War's insidious litter: cluster bombs
On April 24, five Kosovar brothers and two cousins ranging in age from 3 to 14 were playing in a field outside Doganovic, Kosovo. They found a small yellow canister the size of a soda can. As two of the cousins went to tell adults, one of the brothers began to pry open the canister.
The explosion killed all the brothers and severely injured their two cousins.
That canister was a cluster bomb dropped by NATO forces. Much like land mines, unexploded cluster bombs pose enduring threats to innocent people.
The international treaty to ban the manufacture and use of land mines, signed by 135 countries and ratified by 81 of the signatories, became law March 1. The United States has refused to sign.
Some people in the US military oppose signing because the treaty's definition of land mines is broad enough to cover cluster bombs. Under the treaty, an antipersonnel mine is one "designed to be exploded by the presence, proximity or contact of a person and that will incapacitate, injure or kill one or more persons." Since manufacturers of cluster bombs calculate "dud rates" into their designs, cluster bombs can be included under the definition.
Cluster munitions are containers that break open in midair, scattering smaller bombs the size of soda cans or lawn darts.
They may be dropped from aircraft or shot from rocket launchers and artillery projectiles. These systems often carry hundreds of the cluster munitions, saturating an area with flying shards of steel.
The smaller bombs are designed to explode near the time of impact. But not all of them do. Instead, unexploded bombs litter the target area, silent and nondescript, until picked up by a child or kicked by a passerby.
Unexploded bombs may rest on top of the soil in clear view -like the one found in April 1999 by a police officer in the northern Albania town of Tropoje. The officer picked up a Serbian-fired cluster bomb the size of a small soda bottle. He died instantly.
Cluster munitions may also hide themselves if they land in weeds, soft soil, sand, or water. Alternatively, those on top of the ground may become buried by vegetation or soil erosion. In this way they become hidden killers, blending into their surroundings like land mines.
In use for decades, cluster munitions are among the most indiscriminate weapons in military arsenals. These munitions not only cause physical suffering and loss, but also hinder agricultural and economic development of the land years into the future. Villagers understandably are reluctant to work land they know to be littered with unexploded bombs.
Tragically, the war in Yugoslavia will only illustrate what is already known about these weapons from places like Laos, Lebanon, Afghanistan, Iraq, Kuwait, and Chechnya.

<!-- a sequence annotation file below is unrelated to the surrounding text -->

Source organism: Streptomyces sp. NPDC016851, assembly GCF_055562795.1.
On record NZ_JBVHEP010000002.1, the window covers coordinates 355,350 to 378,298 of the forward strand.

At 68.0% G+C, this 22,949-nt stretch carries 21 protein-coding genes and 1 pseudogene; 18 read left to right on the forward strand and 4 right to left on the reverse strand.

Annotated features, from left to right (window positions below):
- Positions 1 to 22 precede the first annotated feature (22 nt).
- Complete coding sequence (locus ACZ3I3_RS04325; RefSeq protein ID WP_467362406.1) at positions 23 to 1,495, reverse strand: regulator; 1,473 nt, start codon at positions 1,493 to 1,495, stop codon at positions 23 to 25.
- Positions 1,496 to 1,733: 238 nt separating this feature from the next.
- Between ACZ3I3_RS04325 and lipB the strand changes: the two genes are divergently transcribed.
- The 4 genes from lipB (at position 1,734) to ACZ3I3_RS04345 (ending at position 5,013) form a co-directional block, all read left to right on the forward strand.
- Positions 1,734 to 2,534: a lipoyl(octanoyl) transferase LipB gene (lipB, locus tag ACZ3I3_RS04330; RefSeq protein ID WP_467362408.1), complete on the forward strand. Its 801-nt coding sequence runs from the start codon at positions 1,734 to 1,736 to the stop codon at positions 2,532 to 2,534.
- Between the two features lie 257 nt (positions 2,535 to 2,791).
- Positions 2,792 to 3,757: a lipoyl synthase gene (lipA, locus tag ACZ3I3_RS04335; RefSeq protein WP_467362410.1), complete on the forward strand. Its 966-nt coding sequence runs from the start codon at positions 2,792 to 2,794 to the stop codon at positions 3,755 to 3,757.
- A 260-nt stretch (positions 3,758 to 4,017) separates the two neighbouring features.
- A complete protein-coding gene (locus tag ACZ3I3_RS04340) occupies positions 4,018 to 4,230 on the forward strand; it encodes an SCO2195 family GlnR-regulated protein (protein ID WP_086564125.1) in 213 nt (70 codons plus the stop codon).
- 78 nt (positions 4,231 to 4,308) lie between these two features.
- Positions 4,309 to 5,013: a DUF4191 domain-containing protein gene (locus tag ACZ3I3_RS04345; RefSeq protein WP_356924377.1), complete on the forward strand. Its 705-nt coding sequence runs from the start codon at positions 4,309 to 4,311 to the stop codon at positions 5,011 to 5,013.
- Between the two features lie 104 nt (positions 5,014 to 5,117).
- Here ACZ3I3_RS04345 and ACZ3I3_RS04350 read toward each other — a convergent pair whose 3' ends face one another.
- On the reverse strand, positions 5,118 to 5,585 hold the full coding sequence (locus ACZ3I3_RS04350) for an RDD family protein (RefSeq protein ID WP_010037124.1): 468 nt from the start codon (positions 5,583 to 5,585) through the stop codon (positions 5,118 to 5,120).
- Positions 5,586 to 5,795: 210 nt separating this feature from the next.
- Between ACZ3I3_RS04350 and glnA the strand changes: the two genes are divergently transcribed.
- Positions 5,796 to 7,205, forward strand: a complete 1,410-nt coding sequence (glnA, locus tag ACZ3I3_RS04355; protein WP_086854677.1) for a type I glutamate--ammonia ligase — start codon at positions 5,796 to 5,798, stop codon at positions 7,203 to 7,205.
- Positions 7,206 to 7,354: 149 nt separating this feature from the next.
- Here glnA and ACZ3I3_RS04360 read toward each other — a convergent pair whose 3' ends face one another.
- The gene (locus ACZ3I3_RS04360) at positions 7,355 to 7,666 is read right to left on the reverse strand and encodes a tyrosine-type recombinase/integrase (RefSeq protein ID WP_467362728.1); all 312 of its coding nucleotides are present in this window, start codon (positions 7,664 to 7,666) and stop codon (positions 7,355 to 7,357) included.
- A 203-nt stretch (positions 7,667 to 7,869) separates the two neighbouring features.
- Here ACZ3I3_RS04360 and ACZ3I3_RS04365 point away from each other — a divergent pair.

A senior NATO commander recognized in April that at least 5 percent of NATO's cluster bombs fail to explode upon impact. Commenting on Yugoslavia, he noted that "the place is littered with thousands of these things.
Bomb disposal experts in Laos, where millions of these munitions still lie unexploded from the Vietnam War, have said repeatedly that cluster munitions become less stable and therefore more dangerous with each passing year.
A US military service procedures report on unexploded ordnance (known as UXO) states that even though UXO is not a land mine, UXO hazards pose problems similar to those of mines because they threaten personnel safety and hamper troop movement and maneuvering on the battlefield.
The similarity of cluster weapons to land mines is apparent in their violation of international humanitarian law, including the Geneva Conventions, which prohibit the use of indiscriminate weapons and those that cause unnecessary suffering. The military report states there is no system to track unexploded munitions, a process done with land mines before troops move through the area. The treaty on certain conventional weapons requires the mapping and marking of mine fields.
The rate at which cluster bombs fail to explode at the intended time is 5 to 30 percent. Use of cluster bombs, then, is tantamount to the creation of uncharted mine fields.
Tragically, we can be almost certain that a deadly "toy" deposited by Serb or NATO forces today in Kosovo will lie in wait to kill the grandchildren of returned refugees many tomorrows into the future.
Now is the time for the US to sign the treaty banning land mines. The war in Yugoslavia illustrates why we must also end the production and use of cluster bombs.
*Virgil Wiebe, a lawyer, is a consultant to the Mennonite Central Committee in Akron, Pa. Titus Peachey is staff associate for peace education at the committee.